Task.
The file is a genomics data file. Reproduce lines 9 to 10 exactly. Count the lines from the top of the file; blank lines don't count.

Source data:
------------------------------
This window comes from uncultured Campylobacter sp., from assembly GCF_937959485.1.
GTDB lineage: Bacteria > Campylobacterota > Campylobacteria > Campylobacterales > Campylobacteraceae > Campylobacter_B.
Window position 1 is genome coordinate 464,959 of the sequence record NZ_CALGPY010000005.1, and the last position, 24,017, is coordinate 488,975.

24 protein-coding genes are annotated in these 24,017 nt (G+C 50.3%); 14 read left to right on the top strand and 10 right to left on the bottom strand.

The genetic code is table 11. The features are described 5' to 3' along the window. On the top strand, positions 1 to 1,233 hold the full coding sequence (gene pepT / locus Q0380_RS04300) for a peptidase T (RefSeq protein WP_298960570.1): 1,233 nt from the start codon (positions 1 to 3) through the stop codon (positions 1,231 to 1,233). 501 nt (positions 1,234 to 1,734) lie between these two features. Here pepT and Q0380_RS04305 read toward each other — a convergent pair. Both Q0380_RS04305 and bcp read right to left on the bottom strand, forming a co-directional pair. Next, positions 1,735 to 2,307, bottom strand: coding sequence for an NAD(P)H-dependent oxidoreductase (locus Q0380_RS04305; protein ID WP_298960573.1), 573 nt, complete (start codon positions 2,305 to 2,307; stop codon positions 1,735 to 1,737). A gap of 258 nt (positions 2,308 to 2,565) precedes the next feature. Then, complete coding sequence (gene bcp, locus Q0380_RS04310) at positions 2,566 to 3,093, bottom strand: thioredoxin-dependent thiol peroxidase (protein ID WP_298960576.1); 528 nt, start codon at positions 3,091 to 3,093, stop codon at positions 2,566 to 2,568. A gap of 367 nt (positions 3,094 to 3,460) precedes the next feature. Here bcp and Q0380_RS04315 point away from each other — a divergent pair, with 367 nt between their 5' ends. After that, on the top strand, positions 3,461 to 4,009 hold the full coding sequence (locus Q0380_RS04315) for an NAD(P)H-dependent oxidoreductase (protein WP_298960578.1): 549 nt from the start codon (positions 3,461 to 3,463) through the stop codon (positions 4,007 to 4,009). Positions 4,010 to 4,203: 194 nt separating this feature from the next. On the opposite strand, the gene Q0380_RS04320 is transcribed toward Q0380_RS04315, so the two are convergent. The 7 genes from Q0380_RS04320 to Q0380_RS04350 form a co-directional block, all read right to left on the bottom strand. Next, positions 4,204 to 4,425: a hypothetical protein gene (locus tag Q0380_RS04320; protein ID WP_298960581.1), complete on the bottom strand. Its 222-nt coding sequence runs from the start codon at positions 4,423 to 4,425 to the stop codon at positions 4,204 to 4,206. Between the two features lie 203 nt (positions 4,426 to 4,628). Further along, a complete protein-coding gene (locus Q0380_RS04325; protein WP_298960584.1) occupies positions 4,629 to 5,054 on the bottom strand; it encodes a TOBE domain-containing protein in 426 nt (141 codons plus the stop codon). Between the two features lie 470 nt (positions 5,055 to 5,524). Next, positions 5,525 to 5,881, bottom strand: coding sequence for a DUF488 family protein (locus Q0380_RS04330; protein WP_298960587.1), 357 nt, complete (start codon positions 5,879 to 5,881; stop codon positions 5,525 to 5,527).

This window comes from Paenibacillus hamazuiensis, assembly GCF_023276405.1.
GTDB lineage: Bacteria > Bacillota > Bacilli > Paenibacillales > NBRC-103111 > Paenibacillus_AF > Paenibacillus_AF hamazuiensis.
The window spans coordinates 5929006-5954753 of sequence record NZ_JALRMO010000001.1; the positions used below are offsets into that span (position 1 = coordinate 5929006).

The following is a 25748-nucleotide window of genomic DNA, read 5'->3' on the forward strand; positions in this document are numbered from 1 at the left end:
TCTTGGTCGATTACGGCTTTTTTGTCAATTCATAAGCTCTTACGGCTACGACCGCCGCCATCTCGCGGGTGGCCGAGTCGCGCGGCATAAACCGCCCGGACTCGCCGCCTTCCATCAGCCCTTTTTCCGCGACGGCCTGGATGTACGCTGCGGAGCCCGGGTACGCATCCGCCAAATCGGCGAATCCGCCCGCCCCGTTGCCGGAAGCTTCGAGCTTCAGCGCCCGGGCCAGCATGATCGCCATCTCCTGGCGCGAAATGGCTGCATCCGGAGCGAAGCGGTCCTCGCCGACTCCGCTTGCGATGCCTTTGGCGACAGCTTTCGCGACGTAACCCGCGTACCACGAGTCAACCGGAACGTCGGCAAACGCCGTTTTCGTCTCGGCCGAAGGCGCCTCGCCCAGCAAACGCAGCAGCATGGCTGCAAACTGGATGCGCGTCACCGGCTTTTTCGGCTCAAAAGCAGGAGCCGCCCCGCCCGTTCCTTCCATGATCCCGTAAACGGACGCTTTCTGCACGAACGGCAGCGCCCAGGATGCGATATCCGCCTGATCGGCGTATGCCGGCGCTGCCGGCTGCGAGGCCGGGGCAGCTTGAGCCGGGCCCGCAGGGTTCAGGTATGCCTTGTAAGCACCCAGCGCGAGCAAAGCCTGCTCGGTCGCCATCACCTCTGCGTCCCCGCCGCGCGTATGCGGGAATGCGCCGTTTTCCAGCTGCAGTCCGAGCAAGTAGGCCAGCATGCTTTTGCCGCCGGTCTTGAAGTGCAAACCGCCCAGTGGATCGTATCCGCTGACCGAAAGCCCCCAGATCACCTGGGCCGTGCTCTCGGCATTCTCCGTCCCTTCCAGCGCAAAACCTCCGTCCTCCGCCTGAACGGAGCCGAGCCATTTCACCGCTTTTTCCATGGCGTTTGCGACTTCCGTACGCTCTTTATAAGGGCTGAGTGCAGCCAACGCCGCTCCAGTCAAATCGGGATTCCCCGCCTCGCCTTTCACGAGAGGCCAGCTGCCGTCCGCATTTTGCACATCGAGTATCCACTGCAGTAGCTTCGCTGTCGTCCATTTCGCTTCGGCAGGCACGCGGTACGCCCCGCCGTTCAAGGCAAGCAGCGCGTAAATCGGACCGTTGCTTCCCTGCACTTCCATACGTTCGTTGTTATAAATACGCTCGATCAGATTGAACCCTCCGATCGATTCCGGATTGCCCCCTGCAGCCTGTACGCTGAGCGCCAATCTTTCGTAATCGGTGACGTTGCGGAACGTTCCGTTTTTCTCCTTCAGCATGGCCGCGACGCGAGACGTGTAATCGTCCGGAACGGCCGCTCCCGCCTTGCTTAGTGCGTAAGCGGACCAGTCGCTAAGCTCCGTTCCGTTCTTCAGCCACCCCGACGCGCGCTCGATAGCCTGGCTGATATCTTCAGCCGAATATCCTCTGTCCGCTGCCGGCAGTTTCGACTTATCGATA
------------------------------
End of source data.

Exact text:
The following is a 25748-nucleotide window of genomic DNA, read 5'->3' on the forward strand; positions in this document are numbered from 1 at the left end:
TCTTGGTCGATTACGGCTTTTTTGTCAATTCATAAGCTCTTACGGCTACGACCGCCGCCATCTCGCGGGTGGCCGAGTCGCGCGGCATAAACCGCCCGGACTCGCCGCCTTCCATCAGCCCTTTTTCCGCGACGGCCTGGATGTACGCTGCGGAGCCCGGGTACGCATCCGCCAAATCGGCGAATCCGCCCGCCCCGTTGCCGGAAGCTTCGAGCTTCAGCGCCCGGGCCAGCATGATCGCCATCTCCTGGCGCGAAATGGCTGCATCCGGAGCGAAGCGGTCCTCGCCGACTCCGCTTGCGATGCCTTTGGCGACAGCTTTCGCGACGTAACCCGCGTACCACGAGTCAACCGGAACGTCGGCAAACGCCGTTTTCGTCTCGGCCGAAGGCGCCTCGCCCAGCAAACGCAGCAGCATGGCTGCAAACTGGATGCGCGTCACCGGCTTTTTCGGCTCAAAAGCAGGAGCCGCCCCGCCCGTTCCTTCCATGATCCCGTAAACGGACGCTTTCTGCACGAACGGCAGCGCCCAGGATGCGATATCCGCCTGATCGGCGTATGCCGGCGCTGCCGGCTGCGAGGCCGGGGCAGCTTGAGCCGGGCCCGCAGGGTTCAGGTATGCCTTGTAAGCACCCAGCGCGAGCAAAGCCTGCTCGGTCGCCATCACCTCTGCGTCCCCGCCGCGCGTATGCGGGAATGCGCCGTTTTCCAGCTGCAGTCCGAGCAAGTAGGCCAGCATGCTTTTGCCGCCGGTCTTGAAGTGCAAACCGCCCAGTGGATCGTATCCGCTGACCGAAAGCCCCCAGATCACCTGGGCCGTGCTCTCGGCATTCTCCGTCCCTTCCAGCGCAAAACCTCCGTCCTCCGCCTGAACGGAGCCGAGCCATTTCACCGCTTTTTCCATGGCGTTTGCGACTTCCGTACGCTCTTTATAAGGGCTGAGTGCAGCCAACGCCGCTCCAGTCAAATCGGGATTCCCCGCCTCGCCTTTCACGAGAGGCCAGCTGCCGTCCGCATTTTGCACATCGAGTATCCACTGCAGTAGCTTCGCTGTCGTCCATTTCGCTTCGGCAGGCACGCGGTACGCCCCGCCGTTCAAGGCAAGCAGCGCGTAAATCGGACCGTTGCTTCCCTGCACTTCCATACGTTCGTTGTTATAAATACGCTCGATCAGATTGAACCCTCCGATCGATTCCGGATTGCCCCCTGCAGCCTGTACGCTGAGCGCCAATCTTTCGTAATCGGTGACGTTGCGGAACGTTCCGTTTTTCTCCTTCAGCATGGCCGCGACGCGAGACGTGTAATCGTCCGGAACGGCCGCTCCCGCCTTGCTTAGTGCGTAAGCGGACCAGTCGCTAAGCTCCGTTCCGTTCTTCAGCCACCCCGACGCGCGCTCGATAGCCTGGCTGATATCTTCAGCCGAATATCCTCTGTCCGCTGCCGGCAGTTTCGACTTATCGATA